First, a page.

Each year the calendar flips from May to June and we suddenly find ourselves in Summer. A season marked by hot sunny days, new rhythms, and scrambling to fill children’s days with activities. Summertime can create unique challenges for children who have experienced a death. Grieving children and their caregivers alike, may find themselves without familiar routines, the support of schools, and overwhelmed by their grief.
As you begin to lean into summer here are few ideas for you to provide support for the grieving children in your life.
Routine and Consistency
The transition to new daily routines paired with grief may leave both children and caregivers feeling overwhelmed. Grieving children may struggle with insecurity surrounding control over their environment, schedules, and decisions being made without their input.
Child development experts have found that children thrive with routine, and this is especially true for children who are grieving. Knowing what to expect from day to day is an important way create a sense of safety and stability. Ensuring children understand how their day is structured, what they will be doing, and who will be with them provides a sense of security.
Consider setting up your child’s day to accommodate both what needs to be accomplished and their interests. Take time to listen to your child by allowing them to share their hopes and concerns with you. By including your child in these discussions and taking their ideas into consideration you are communicating that you value them and you build connection.
Space for Grief
Grief takes up space in a child’s mind, body, and heart. Grief can present as emotions, physical reactions, and behaviors. It is important to take the opportunity to set aside time and space for children to reflect on their grief. Creating intentional time to check in with your child about their grief provides an opportunity for them to share their experiences, learn about grief, and feel connected to their person who died.
There are many ways to create opportunities for connection. By providing children the opportunity to play, be physically active, or participate in an activity you can create an atmosphere for conversation and questions. Ask yourself what your child enjoys and consider one of the following suggestions:
Spend time outdoors
Take a walk or bike ride
Go to a favorite restaurant or ice cream spot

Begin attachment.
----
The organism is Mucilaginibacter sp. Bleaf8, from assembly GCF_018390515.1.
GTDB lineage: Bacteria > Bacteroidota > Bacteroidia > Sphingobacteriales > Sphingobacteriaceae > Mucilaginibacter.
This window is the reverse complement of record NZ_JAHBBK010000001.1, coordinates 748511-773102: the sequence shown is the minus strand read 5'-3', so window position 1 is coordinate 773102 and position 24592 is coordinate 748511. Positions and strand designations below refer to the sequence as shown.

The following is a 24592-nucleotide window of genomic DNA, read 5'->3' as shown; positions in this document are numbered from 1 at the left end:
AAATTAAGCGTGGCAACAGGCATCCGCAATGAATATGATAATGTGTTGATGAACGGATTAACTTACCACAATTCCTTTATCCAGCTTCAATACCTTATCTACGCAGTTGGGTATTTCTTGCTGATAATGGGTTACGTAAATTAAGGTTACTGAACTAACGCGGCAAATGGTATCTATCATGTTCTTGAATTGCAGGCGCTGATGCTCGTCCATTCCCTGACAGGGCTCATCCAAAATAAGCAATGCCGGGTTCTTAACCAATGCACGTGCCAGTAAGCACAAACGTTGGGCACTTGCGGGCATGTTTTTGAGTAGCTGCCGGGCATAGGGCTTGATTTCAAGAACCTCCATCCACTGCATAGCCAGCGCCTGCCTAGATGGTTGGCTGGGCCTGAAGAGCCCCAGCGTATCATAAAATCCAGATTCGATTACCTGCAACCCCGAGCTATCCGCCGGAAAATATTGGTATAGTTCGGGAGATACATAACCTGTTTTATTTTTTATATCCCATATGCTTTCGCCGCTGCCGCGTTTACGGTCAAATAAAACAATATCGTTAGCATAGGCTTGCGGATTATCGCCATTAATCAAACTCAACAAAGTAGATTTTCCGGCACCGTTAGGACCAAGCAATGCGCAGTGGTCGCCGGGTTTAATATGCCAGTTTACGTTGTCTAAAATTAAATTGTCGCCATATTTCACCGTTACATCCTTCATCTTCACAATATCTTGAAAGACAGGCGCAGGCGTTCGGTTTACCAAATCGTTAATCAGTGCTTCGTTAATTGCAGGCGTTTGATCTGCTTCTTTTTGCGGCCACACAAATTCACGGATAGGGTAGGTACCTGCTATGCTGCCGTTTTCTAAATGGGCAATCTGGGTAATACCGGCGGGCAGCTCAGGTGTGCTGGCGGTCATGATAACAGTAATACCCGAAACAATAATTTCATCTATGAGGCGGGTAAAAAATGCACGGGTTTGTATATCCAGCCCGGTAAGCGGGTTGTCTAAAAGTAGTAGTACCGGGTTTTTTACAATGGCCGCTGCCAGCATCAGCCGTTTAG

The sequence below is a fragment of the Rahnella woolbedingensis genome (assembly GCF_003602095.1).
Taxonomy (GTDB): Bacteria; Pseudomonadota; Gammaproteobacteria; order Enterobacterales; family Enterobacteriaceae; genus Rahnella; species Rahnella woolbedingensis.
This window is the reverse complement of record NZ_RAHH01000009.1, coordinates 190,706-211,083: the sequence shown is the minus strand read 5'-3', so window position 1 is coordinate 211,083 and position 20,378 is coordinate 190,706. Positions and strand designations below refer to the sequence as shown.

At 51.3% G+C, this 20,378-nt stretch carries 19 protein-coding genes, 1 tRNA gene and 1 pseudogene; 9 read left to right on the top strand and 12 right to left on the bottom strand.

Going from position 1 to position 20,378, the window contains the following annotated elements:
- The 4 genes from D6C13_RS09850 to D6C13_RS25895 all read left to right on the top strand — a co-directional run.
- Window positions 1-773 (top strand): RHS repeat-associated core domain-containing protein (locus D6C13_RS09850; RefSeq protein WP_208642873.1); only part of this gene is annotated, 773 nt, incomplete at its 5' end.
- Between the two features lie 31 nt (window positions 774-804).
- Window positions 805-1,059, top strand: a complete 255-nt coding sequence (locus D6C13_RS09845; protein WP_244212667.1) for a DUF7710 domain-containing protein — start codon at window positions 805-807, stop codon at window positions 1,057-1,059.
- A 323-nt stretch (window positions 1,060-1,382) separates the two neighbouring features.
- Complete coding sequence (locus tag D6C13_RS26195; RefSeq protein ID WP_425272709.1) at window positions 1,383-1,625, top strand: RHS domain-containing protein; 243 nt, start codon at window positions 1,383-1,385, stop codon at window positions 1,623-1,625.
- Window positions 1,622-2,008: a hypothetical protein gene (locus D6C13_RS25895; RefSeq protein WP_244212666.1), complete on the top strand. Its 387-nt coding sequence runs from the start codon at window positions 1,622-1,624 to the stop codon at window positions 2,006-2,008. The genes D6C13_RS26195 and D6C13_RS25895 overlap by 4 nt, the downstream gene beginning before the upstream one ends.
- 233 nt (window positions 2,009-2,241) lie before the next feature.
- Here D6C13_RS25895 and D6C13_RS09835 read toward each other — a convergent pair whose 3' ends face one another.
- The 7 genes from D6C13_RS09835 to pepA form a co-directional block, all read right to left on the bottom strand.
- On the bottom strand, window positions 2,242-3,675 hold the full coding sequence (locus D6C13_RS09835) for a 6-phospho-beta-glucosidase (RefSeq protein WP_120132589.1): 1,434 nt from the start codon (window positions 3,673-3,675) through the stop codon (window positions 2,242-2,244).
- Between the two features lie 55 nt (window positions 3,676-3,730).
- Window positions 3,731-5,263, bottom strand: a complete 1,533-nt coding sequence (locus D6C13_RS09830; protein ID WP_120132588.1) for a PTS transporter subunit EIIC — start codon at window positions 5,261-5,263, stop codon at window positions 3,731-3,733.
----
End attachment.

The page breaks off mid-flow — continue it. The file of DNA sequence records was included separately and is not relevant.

Have a game night
Do a craft (make memory box or decorate a picture frame)
Read a book or watch a movie with themes of grief and loss
Look at old pictures or home movies
Visit the cemetery
Opportunities for Community and Support
Summer might be the perfect time for your family to try out a grief support group or a summer camp that supports grieving children. Participating in these types of opportunities allows children to be with other children who have also experienced a death, learn about grief, and gain tools to help them cope.
Unity Hospice’s Generations – Hope for Grieving Families
Unity is proud to offer Generations as a safe place for children and families in Northeastern Wisconsin to explore and share their grief experience. At Generations, activities and topics are tailored to children and teens aged 4-18. An adult group meets concurrently giving caregivers the opportunity share their grief experience. Groups are facilitated by Unity’s licensed professional counselors and social workers along with trained volunteers. Generations is held on the second Thursday of the month in July and August. Thanks to the generosity of our donors Unity’s Grief Support Services are available to the community free of charge. For more information or to register for Generations, call Unity at (920) 338-1111.
UWGB Camp Lloyd
Camp Lloyd is a weeklong camp for grieving children (grades 2 – 9) who have experienced a death. Held on the beautiful University of Wisconsin-Green Bay campus July 6 – 10, 2021, camp is filled with fun activities such as arts and crafts, music, games, and hiking. It is also a time for campers to explore their own experiences of grief, find support from each other, and realize that their feelings are normal. The Camp Lloyd staff consists of professional grief counselors and trained student interns from the UW-Green Bay. For further information and registration please visit https://www.uwgb.edu/camp-lloyd/.
Looking for additional organizations that provide grief support for children visit the National Alliance for Grieving Children website for further information at https://childrengrieve.org/find-support.
Be Kind to Yourself
Lastly, be kind to yourself. Adults and caregivers often focus their energy into supporting their grieving child. Remember to take the time to care for yourself and honor your own grief. Children are better able to cope with grief when they witness the adults in their life sharing their grief and coping in healthy ways. Take the time for self-care and, perhaps, find grief support for yourself.
If you found this information helpful, please share it with your network and community.